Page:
America Online (AOL) is now a fashion adviser, much to the benefit of apparel catalogers. The Dulles, VA-based Internet service provider has launched Chic Simple Wardrobe, which AOL describes as “suggested wardrobe solutions.” AOL subscribers can access Chic Simple Wardrobe through the service provider’s home page; nonsubscribers can reach it through its own URL.
The wardrobe suggestions are culled from a variety of online apparel marketers, including J. Crew, The Gap, and Levi’s. If a Web user likes a particular item, she can click on it to be linked immediately to the online catalog page featuring that item. “For example, if she likes the J. Crew shoes and clicks on them, she will be taken directly to the jcrew.com page on which the shoes appear,” says AOL spokeswoman Wendy Goldberg.
To create the site, which launched July 26, AOL entered into a content partnership with Kim Johnson Gross and Jeff Stone, creators of the Chic Simple series of lifestyle and fashion books, and authors of In Style magazine’s monthly “Chic Simple Solutions” column. The online catalog, which is updated seasonally, features outfits for work, entertaining, and travel, as well as maternity outfits, health and beauty products, and home decor items. “Merchants submit specific items for review, and Gross and Stone see what style solutions they can create with the pieces,” Goldberg says.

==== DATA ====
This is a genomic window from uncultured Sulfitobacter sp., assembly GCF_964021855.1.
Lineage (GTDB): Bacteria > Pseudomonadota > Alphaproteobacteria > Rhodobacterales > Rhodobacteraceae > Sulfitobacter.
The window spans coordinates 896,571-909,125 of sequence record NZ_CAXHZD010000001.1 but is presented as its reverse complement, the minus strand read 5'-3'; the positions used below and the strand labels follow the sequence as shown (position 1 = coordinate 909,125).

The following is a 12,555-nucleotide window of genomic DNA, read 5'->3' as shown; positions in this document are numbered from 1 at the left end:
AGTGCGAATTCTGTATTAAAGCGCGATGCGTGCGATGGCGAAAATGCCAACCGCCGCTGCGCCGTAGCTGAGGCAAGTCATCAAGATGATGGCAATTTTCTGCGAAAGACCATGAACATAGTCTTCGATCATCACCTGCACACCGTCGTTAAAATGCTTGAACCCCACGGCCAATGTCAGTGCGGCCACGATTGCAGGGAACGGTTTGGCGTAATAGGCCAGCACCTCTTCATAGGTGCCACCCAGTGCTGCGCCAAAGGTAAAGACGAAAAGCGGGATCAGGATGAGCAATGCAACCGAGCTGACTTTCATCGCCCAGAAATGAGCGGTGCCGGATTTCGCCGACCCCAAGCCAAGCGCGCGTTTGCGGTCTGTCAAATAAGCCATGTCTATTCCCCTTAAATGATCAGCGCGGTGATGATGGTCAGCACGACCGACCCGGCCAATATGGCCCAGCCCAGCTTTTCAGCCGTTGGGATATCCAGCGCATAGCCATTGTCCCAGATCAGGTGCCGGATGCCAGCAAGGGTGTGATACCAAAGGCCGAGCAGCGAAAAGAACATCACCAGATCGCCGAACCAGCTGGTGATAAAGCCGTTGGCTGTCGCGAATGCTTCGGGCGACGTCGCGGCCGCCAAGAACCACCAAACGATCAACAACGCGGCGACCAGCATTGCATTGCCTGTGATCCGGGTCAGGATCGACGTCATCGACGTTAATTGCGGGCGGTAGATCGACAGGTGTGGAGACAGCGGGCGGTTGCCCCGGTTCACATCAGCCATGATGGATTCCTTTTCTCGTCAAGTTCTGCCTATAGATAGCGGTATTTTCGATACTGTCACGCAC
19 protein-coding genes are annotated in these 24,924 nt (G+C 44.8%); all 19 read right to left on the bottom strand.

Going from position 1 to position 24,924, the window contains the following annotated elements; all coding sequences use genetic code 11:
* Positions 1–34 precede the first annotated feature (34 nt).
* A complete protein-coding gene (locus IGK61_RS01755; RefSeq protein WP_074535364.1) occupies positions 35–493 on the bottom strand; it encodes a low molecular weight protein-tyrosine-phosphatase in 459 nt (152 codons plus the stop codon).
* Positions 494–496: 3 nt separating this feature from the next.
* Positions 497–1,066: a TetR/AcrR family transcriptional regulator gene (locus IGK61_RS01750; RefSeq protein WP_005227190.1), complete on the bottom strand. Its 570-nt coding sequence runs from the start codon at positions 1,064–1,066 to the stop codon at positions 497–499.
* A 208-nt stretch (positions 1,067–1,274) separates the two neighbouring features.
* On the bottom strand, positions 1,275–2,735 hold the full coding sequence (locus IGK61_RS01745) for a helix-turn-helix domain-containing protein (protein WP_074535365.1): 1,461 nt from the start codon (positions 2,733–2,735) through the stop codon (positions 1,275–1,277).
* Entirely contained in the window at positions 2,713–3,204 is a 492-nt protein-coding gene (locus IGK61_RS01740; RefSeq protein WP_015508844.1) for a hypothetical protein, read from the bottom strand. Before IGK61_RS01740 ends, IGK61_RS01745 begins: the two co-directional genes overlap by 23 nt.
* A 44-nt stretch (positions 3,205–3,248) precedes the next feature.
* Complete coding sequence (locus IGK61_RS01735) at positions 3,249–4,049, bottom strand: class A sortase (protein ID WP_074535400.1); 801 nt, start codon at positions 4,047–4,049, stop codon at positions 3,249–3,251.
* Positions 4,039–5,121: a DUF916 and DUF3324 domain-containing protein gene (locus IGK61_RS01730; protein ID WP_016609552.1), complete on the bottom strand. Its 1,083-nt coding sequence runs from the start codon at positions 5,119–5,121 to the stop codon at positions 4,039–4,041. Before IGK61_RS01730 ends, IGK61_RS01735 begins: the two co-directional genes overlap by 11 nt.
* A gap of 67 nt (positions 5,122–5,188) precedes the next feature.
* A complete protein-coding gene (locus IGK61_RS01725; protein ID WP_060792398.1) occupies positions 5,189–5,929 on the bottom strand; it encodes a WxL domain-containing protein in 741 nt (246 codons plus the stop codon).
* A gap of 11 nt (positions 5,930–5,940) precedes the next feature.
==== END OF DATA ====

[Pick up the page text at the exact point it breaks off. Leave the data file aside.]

Catalogers affiliated with Chic Simple Wardrobe include Lillian Vernon and One Hanes Place. The price of products, says Goldberg, ranges from less than $10 to more than $200. AOL does not have a record of the average order size. “We aren’t the merchant of record,” she says. “We’re really just a promotional tool and traffic driver for these other sites.” Goldberg adds that AOL takes no financial cut from sales generated by Chic Simple Wardrobe.
At this point, Goldberg says, Chic Simple Wardrobe has no plans to extend its scope of wardrobe suggestions to men. “Right now we’re just putting together a variety of clothing items with an eye toward helping women create their own style.” Such help includes an “Ask Kim” feature that allows women to submit wardrobe and style questions to Gross